Of course, it helps to have a partner in crime whose own work and beliefs align with yours.

Bureaucratic embrace

“We met over a drag queen! We both loved this drag queen called Gilda Golden in Tampa,” exclaimed Todd Logan, noting that Golden was a pat Benatar lookalike. “She had way over-collagened lips. Part of her schtick, drunk off her ass, barely sitting on the stool, she would read children’s nursery rhymes–it wasn’t a traditional reading.”

They’d each seen her show separately, but one night Raiford , who was new to Tampa, was handing her a shot and Logan noticed him; after talking to a friend of Logan’s, they connected. “part of meeting Todd in there, too, was having someone who totally encouraged me,” said Raiford , noting that they met when they were both studying at the University of South Florida. Logan was also undecided about his career path, but ended up in sociology. They both relocated to Austin for graduate work at UT.

Raiford and Logan had always been part of the ‘we don’t want to get married, don’t want to be assimilationist’ crowd. all that changed on their 25th anniversary in 2006 when they decided to tie the knot in Toronto. “It’s been more about sharing our love and the foreverness of it, that feeling of coming together and celebrating,” Logan said.


“It was like, let’s get married! Let’s just go to Toronto and do it,” Raiford said, noting that once their friends got wind of the plan, everything snowballed with party plans, flowers, registries. “Our anniversary was actually on a Wednesday. So the previous weekend, we went to Toronto and got married. The following weekend was the reception here in Austin.”

Their wedding took place amidst what Raiford calls the “gay trifecta.” Within the space of one year, his 76-year-old mother succumbed to pancreatic cancer only five months after her diagnosis, Raiford turned 50 and he married Logan. Then Raiford ’s father, a stern, non-emotional World War II veteran, gave a speech at the reception that blew everyone away, tapping into his own feelings, publicly in front of a hundred or so people, in ways Raiford would never have imagined.

“He talked about how my mom had always, before she died, wished there was a way or a place where Todd and I could get married,” said Raiford, adding that he was rendered speechless. “When it came time for Todd and I to say something, it was like, ‘let’s cut the cake.’ ”

After celebrating privately over dinner at Wink, they were joined by friends downstairs in the Colorado room of their building, Cambridge Towers. With the rock ‘n’ roll music, the traditional tiered cake, a keg upstairs in their condo, a scrumptious red velvet cake, a big table full of photographs from every stage of their relationship, and the well wishes of friends and colleagues, they were ultimately comforted by the bureaucratic formalities of marriage.

“Suddenly, it’s like, oh wait, we’re included and there’s not even a big deal about it,” Raiford said. “It was empowering in some little way.”

Both men work to empower the people around them. For Raiford, it’s through the medium of theater; for Logan, it’s through health and public policy initiatives as a social worker. He works for the HIV prevention and care branch of the department of state health services.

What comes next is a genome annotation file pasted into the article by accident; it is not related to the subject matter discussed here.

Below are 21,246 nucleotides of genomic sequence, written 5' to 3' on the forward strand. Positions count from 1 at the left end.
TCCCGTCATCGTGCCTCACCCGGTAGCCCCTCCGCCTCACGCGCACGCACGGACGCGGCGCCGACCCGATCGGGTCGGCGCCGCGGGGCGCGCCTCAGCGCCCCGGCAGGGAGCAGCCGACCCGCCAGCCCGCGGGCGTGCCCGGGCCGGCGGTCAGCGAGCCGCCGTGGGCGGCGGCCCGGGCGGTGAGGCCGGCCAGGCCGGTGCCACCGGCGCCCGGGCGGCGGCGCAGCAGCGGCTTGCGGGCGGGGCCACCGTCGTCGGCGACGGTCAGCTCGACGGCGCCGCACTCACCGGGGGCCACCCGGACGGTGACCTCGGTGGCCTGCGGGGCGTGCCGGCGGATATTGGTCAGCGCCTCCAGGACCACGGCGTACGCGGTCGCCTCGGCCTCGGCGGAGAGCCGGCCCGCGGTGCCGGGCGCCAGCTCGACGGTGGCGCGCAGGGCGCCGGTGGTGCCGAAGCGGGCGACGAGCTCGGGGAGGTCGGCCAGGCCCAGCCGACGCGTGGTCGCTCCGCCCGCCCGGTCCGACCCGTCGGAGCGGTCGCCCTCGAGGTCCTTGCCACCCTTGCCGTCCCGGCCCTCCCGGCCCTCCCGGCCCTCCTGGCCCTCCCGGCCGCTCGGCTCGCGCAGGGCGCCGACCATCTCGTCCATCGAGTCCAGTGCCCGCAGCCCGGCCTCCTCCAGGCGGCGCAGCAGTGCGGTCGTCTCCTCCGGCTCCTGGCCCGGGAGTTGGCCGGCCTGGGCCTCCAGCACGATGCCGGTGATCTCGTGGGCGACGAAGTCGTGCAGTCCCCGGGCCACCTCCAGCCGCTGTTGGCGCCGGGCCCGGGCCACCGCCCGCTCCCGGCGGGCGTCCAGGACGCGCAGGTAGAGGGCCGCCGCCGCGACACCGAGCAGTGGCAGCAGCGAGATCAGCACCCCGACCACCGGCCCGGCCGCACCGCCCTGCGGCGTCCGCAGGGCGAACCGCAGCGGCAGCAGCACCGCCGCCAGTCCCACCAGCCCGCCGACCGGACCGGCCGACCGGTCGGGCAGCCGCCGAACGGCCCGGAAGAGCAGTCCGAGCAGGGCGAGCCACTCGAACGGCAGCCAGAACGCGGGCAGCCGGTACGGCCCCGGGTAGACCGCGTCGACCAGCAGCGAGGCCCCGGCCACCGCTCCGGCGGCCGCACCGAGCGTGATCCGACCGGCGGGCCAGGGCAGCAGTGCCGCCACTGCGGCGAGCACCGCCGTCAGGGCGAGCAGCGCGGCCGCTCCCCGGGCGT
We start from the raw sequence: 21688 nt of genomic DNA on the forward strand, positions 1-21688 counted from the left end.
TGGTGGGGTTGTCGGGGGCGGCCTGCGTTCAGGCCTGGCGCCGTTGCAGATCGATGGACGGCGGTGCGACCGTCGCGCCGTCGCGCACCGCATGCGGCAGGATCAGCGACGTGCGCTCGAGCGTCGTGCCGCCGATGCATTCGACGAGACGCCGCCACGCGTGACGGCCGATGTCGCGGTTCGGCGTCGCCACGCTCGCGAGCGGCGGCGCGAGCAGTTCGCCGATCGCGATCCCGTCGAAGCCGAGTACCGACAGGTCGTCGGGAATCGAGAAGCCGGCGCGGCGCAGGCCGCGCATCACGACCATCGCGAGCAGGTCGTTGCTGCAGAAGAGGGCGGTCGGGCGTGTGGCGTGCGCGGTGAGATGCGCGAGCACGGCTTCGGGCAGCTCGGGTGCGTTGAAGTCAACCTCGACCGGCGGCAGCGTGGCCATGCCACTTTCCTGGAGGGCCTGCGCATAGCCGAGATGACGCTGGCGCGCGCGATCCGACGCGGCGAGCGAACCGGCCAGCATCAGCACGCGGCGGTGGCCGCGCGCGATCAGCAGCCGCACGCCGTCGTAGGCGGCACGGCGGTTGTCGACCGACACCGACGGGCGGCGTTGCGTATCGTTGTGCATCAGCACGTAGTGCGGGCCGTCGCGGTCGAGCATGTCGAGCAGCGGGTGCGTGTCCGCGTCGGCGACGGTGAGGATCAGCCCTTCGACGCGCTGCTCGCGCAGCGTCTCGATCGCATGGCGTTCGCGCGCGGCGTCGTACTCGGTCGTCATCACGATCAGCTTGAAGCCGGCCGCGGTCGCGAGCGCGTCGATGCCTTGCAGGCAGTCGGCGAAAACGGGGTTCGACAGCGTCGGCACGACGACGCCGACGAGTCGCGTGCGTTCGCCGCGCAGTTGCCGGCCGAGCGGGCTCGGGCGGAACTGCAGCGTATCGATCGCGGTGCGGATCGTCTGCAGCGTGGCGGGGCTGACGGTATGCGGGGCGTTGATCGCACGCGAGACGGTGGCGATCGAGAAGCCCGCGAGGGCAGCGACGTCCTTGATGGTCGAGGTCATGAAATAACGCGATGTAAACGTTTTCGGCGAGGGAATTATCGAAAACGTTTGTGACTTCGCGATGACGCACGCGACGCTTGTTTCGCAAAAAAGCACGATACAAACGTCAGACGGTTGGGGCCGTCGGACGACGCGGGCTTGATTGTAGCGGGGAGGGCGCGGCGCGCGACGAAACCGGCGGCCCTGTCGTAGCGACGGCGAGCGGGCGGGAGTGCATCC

“One project I’m working on is that our city and county jails are doing a very inconsistent job of caring for HIV positive inmates,” Logan said, noting that he’s been a project manager in his cur- rent role for about three years; prior to that, he worked for the city’s main welfare office. “I like affecting a system

and a lot of people.” “That’s where our jobs maybe overlap. it’s about thinking– what would this person’s world be like? I’m doing a play right now about rich people in Martha’s vineyard and we’re having a hell of a time right now,” Raiford

said, laughing. “I would never do it! But I will make it look perfect. Brooks Brothers makes sofas now, and I’m gonna have one!”

despite the fact that they both maintain rigorous professional and social schedules, and that Raiford  travels often for work, they stay connected with certain traditions. “We’ve always tried to a do a Friday night date night and lately it’s been pizza and wine,” said Raiford , adding that they will skip bigger social events to have their one-on-one time. “The week before we went and saw Harry Potter.”

Pink flamingos

in hindsight, the signs–environmental or otherwise–of Raiford ’s burgeoning sexuality were there. Tucked away beneath a veil of conservatism and religion, they appeared in myriad ways. “I was raised in a pink house, flamingo pink,” Raiford said, amused all these years later. “My nursery was pink and green and the bathroom had pink poodles in it. Kinda did it, huh? But it just happened to be the 1950s in Florida.”

Always obedient, a good kid and a stellar student, with the requisite extracurricular activities, Raiford  struggled with the decision to come out for fear of how his family would react. “it was hard for [Todd], though. We had two bedrooms. I knew they knew, and I knew they knew I knew. The only reason I told them was because we were moving here and leaving Florida.”

The night he told his parents, his mother, a pioneer in her own right as one of the first female executives at AT&T in the 1970s, was upset. His father sat up on the couch, looked over at Raiford and said, ‘Tell me something I don’t know.’ Then, as if on cue, he laid back down and continued watching television. Even though that coming out scene didn’t produce the drama he thought it could, Raiford is still hard at work on a number of boundary-pushing theatrical projects.

3For instance, he’s excited about his first collaboration with Stephen Mills and Ballet Austin on The Magic Flute; Raiford designed the set and it opens in May. Beyond that, the couple will mark their thirtieth anniversary, coming up in September, in appropriately spectacular fashion.

Although Raiford said he’ll likely go back to teaching (he’s taken three years off), he clearly cherishes his role in the transformative power of theater. While visiting Colorado in June, he saw a modern opera called Three Decembers, which is based on a Terence Mcnally short play. The theme is family in all its messy, brawling dysfunction. In it, a brother and sister have a mother who’s a Broadway diva. The brother’s partner is dying of aids, and it touches on how the mother can’t deal with the son and therefore created a whole lie built around their lives.

“These people who probably never in their life get to embrace stories about a gay couple and have to experience that pain for the one character whose partner has died and they are crying for him, they experience that for someone they didn’t think they could–that’s the power of art, that it takes you beyond what you would expect, takes you beyond your own means, and allows you that moment of personal reflection and growth.”